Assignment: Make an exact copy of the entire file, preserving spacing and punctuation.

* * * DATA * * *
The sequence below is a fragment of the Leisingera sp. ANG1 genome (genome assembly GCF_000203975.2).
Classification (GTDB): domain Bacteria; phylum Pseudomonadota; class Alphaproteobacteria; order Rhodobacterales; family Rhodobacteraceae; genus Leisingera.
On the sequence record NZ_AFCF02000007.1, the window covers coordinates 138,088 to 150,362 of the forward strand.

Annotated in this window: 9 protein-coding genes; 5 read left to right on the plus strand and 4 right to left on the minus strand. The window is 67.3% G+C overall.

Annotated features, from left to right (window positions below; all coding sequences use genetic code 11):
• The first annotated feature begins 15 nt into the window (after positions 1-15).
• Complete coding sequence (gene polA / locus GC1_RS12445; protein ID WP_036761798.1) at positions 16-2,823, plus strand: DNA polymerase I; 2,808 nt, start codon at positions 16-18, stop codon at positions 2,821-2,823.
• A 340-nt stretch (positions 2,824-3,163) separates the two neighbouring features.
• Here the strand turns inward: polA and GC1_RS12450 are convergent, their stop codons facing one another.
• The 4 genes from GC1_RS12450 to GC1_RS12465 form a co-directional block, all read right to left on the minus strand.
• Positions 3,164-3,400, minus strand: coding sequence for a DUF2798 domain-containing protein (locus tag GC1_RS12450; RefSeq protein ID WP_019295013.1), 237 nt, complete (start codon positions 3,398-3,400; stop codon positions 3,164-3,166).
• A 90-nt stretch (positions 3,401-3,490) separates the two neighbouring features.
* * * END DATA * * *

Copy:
The sequence below is a fragment of the Leisingera sp. ANG1 genome (genome assembly GCF_000203975.2).
Classification (GTDB): domain Bacteria; phylum Pseudomonadota; class Alphaproteobacteria; order Rhodobacterales; family Rhodobacteraceae; genus Leisingera.
On the sequence record NZ_AFCF02000007.1, the window covers coordinates 138,088 to 150,362 of the forward strand.

Annotated in this window: 9 protein-coding genes; 5 read left to right on the plus strand and 4 right to left on the minus strand. The window is 67.3% G+C overall.

Annotated features, from left to right (window positions below; all coding sequences use genetic code 11):
• The first annotated feature begins 15 nt into the window (after positions 1-15).
• Complete coding sequence (gene polA / locus GC1_RS12445; protein ID WP_036761798.1) at positions 16-2,823, plus strand: DNA polymerase I; 2,808 nt, start codon at positions 16-18, stop codon at positions 2,821-2,823.
• A 340-nt stretch (positions 2,824-3,163) separates the two neighbouring features.
• Here the strand turns inward: polA and GC1_RS12450 are convergent, their stop codons facing one another.
• The 4 genes from GC1_RS12450 to GC1_RS12465 form a co-directional block, all read right to left on the minus strand.
• Positions 3,164-3,400, minus strand: coding sequence for a DUF2798 domain-containing protein (locus tag GC1_RS12450; RefSeq protein ID WP_019295013.1), 237 nt, complete (start codon positions 3,398-3,400; stop codon positions 3,164-3,166).
• A 90-nt stretch (positions 3,401-3,490) separates the two neighbouring features.